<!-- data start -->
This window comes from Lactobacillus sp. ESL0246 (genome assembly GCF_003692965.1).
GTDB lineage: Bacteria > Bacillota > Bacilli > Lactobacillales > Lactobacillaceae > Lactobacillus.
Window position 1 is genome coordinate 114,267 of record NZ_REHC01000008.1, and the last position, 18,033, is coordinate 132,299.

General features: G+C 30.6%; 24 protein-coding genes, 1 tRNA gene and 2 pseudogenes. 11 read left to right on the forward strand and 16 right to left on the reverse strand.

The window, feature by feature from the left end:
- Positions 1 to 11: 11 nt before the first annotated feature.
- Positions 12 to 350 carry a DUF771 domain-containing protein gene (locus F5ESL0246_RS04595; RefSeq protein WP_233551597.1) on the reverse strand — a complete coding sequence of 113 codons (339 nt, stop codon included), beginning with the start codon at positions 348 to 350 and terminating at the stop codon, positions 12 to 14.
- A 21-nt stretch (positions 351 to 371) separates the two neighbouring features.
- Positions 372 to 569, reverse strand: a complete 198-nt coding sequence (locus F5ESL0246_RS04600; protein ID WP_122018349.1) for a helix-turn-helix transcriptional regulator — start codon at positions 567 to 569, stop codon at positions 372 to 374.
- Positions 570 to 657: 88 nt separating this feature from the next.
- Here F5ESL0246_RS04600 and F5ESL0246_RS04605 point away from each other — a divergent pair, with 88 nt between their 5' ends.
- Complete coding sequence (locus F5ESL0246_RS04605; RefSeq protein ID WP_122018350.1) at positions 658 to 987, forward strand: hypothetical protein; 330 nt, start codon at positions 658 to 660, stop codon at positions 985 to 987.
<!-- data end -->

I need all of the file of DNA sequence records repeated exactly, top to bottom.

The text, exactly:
This window comes from Lactobacillus sp. ESL0246 (genome assembly GCF_003692965.1).
GTDB lineage: Bacteria > Bacillota > Bacilli > Lactobacillales > Lactobacillaceae > Lactobacillus.
Window position 1 is genome coordinate 114,267 of record NZ_REHC01000008.1, and the last position, 18,033, is coordinate 132,299.

General features: G+C 30.6%; 24 protein-coding genes, 1 tRNA gene and 2 pseudogenes. 11 read left to right on the forward strand and 16 right to left on the reverse strand.

The window, feature by feature from the left end:
- Positions 1 to 11: 11 nt before the first annotated feature.
- Positions 12 to 350 carry a DUF771 domain-containing protein gene (locus F5ESL0246_RS04595; RefSeq protein WP_233551597.1) on the reverse strand — a complete coding sequence of 113 codons (339 nt, stop codon included), beginning with the start codon at positions 348 to 350 and terminating at the stop codon, positions 12 to 14.
- A 21-nt stretch (positions 351 to 371) separates the two neighbouring features.
- Positions 372 to 569, reverse strand: a complete 198-nt coding sequence (locus F5ESL0246_RS04600; protein ID WP_122018349.1) for a helix-turn-helix transcriptional regulator — start codon at positions 567 to 569, stop codon at positions 372 to 374.
- Positions 570 to 657: 88 nt separating this feature from the next.
- Here F5ESL0246_RS04600 and F5ESL0246_RS04605 point away from each other — a divergent pair, with 88 nt between their 5' ends.
- Complete coding sequence (locus F5ESL0246_RS04605; RefSeq protein ID WP_122018350.1) at positions 658 to 987, forward strand: hypothetical protein; 330 nt, start codon at positions 658 to 660, stop codon at positions 985 to 987.